Ramon E. Martinez isn’t an option that any sane club would bring in to play a starting position, even Brian Sabean isn’t that crazy. Neifi Perez was suspened for a 3rd positive test for a banned stimulant in August and earned himself an 80 game ban, he’ll be out for most of ’08. If Perez ever puts on a Giants uniform again, I’ll eat my hat.
At the major league level the Giants don’t have much to fill in for shortstop. Rich Aurilia is no longer a starting shortstop and should only be used for emergencies. Kevin Frandsen has seen some time at short this year but he’s a 2B for a reason. In the games I’ve seen K-Fran play at short this year, he never really looked comfortable. I’d much rather hope that the Giants can dump off Durham over the offseason and let Frandsen get time at 2B in ’08. Fransden had a FRAR of 0 this year for his brief time at SS, only 17 games at the position, which is a very small sample size. Chances are that if Fransden is given more time at short he’s going to play in the negative.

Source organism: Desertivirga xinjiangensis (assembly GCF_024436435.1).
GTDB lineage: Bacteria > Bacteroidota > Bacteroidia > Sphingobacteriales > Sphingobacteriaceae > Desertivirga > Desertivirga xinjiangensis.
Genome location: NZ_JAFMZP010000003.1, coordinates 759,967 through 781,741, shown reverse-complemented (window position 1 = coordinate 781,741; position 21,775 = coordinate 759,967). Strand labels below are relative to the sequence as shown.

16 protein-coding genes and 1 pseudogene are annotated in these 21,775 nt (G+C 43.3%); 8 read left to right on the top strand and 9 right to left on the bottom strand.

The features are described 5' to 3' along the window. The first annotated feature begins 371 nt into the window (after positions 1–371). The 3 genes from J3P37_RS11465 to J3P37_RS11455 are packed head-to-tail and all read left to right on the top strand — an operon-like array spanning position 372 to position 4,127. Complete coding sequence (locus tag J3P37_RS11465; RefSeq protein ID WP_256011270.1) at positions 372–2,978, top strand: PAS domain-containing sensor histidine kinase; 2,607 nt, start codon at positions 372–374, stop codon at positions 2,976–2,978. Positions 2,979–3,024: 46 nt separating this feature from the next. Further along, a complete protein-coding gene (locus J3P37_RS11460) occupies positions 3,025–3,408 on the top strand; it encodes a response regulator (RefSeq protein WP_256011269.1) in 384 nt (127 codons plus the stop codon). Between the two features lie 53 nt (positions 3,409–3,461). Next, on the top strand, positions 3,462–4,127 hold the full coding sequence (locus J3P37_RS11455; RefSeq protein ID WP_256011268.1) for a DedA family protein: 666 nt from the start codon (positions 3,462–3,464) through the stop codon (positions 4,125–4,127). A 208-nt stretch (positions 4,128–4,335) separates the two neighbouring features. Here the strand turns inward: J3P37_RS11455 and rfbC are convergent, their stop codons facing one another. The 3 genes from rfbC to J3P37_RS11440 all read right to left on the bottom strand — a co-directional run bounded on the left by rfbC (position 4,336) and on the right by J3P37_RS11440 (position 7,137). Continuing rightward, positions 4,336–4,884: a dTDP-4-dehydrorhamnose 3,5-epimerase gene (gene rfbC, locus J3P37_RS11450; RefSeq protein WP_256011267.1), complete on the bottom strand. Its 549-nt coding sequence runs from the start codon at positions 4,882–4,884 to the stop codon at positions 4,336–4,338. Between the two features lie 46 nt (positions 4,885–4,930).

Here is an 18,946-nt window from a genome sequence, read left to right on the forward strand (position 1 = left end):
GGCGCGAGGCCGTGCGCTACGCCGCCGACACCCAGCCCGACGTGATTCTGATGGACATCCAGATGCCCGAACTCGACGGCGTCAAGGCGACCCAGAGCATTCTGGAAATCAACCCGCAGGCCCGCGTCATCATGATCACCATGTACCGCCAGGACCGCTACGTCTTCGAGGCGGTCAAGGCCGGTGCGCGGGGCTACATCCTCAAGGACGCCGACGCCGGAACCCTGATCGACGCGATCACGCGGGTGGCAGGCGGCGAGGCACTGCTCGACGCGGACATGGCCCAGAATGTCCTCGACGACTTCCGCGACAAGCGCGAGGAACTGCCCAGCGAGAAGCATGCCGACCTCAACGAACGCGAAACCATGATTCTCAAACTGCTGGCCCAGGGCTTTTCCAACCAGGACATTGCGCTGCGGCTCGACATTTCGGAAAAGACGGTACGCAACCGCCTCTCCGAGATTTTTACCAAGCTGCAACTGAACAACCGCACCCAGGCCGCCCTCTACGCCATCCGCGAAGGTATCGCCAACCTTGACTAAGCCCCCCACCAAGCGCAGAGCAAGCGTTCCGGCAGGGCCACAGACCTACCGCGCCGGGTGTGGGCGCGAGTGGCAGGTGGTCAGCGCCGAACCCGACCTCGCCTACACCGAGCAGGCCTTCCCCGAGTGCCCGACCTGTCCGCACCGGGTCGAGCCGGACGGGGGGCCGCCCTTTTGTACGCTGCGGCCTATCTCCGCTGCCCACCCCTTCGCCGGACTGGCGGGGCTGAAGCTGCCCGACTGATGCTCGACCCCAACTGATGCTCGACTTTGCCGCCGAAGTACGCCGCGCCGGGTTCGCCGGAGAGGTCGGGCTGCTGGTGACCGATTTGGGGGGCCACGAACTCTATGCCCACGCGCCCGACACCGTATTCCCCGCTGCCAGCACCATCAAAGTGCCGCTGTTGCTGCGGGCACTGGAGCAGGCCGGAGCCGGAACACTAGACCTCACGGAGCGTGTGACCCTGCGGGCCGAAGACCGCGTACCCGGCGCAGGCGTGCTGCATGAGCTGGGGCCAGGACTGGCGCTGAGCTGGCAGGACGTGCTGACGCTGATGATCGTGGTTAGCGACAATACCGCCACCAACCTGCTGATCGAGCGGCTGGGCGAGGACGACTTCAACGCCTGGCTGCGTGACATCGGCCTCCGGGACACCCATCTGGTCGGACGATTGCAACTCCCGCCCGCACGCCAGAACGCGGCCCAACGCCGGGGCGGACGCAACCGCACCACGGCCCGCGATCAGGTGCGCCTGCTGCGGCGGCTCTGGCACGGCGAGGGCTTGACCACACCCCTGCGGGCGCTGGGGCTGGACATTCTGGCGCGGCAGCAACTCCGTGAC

In the minors the guys that could play a future shortstop are too far away – Bocock and Burriss are both in A-ball – and the AAA guys that play short are utility men in training at best. Luis Figueroa, Ivan Ochoa, and Tomas de la Rosa all hit around .300 but probably won’t be considered. Out of the three, Figueroa, probably had the best season hitting (.302/.349/.397) but he’s a 33 year old minor league journeyman and those stats shouldn’t impress anyone in the hitter-friendly PCL. Ochoa was only 24 but this was his first season ever in his minor league career that he OPS’d over .700
Suddenly, Omar Vizquel on a 1-year deal isn’t looking like such a terrible choice. The free agent market or the Giants system has no clear cut shortstop favorite. The market is just plain lousy and the Giants minor league system is very uninspiring. Unless the Giants can find someone that can play shortstop through a trade, I think Omar is their best option. His bat has taken a huge dive this year but it’s good news that his glove is still playing. If Omar could take a paycut to say around $3M or less, the Giants should probably give him a look. Only bring him back for 1-year and if his glove leaves him the same way his bat has, then you either bench or cut him and throw a player like Figueroa or Ochoa out there for the remainder of the season.